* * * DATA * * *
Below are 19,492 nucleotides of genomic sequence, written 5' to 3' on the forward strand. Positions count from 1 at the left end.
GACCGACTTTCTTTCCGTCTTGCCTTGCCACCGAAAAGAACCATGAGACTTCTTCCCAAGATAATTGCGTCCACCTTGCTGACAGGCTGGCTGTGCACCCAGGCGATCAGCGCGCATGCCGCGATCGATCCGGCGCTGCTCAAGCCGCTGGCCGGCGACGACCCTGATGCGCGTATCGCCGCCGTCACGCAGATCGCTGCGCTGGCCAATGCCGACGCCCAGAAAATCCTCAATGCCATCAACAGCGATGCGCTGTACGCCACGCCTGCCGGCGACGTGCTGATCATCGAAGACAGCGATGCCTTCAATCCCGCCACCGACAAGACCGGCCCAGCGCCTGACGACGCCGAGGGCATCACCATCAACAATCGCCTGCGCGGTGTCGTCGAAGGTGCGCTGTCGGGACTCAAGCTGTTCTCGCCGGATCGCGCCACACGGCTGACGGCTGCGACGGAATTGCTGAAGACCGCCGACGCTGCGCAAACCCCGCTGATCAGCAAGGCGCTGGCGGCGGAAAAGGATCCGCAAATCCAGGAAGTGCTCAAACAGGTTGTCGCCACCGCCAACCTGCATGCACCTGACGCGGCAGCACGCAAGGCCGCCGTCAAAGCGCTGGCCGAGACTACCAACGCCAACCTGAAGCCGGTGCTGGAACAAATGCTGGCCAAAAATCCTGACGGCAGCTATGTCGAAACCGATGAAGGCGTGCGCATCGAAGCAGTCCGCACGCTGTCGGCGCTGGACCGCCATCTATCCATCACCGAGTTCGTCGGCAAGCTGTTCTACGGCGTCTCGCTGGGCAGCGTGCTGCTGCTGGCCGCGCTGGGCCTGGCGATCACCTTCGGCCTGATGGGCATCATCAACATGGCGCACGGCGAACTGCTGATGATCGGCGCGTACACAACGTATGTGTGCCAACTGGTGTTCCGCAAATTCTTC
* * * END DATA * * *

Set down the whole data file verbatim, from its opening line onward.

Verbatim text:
Below are 19,492 nucleotides of genomic sequence, written 5' to 3' on the forward strand. Positions count from 1 at the left end.
GACCGACTTTCTTTCCGTCTTGCCTTGCCACCGAAAAGAACCATGAGACTTCTTCCCAAGATAATTGCGTCCACCTTGCTGACAGGCTGGCTGTGCACCCAGGCGATCAGCGCGCATGCCGCGATCGATCCGGCGCTGCTCAAGCCGCTGGCCGGCGACGACCCTGATGCGCGTATCGCCGCCGTCACGCAGATCGCTGCGCTGGCCAATGCCGACGCCCAGAAAATCCTCAATGCCATCAACAGCGATGCGCTGTACGCCACGCCTGCCGGCGACGTGCTGATCATCGAAGACAGCGATGCCTTCAATCCCGCCACCGACAAGACCGGCCCAGCGCCTGACGACGCCGAGGGCATCACCATCAACAATCGCCTGCGCGGTGTCGTCGAAGGTGCGCTGTCGGGACTCAAGCTGTTCTCGCCGGATCGCGCCACACGGCTGACGGCTGCGACGGAATTGCTGAAGACCGCCGACGCTGCGCAAACCCCGCTGATCAGCAAGGCGCTGGCGGCGGAAAAGGATCCGCAAATCCAGGAAGTGCTCAAACAGGTTGTCGCCACCGCCAACCTGCATGCACCTGACGCGGCAGCACGCAAGGCCGCCGTCAAAGCGCTGGCCGAGACTACCAACGCCAACCTGAAGCCGGTGCTGGAACAAATGCTGGCCAAAAATCCTGACGGCAGCTATGTCGAAACCGATGAAGGCGTGCGCATCGAAGCAGTCCGCACGCTGTCGGCGCTGGACCGCCATCTATCCATCACCGAGTTCGTCGGCAAGCTGTTCTACGGCGTCTCGCTGGGCAGCGTGCTGCTGCTGGCCGCGCTGGGCCTGGCGATCACCTTCGGCCTGATGGGCATCATCAACATGGCGCACGGCGAACTGCTGATGATCGGCGCGTACACAACGTATGTGTGCCAACTGGTGTTCCGCAAATTCTTC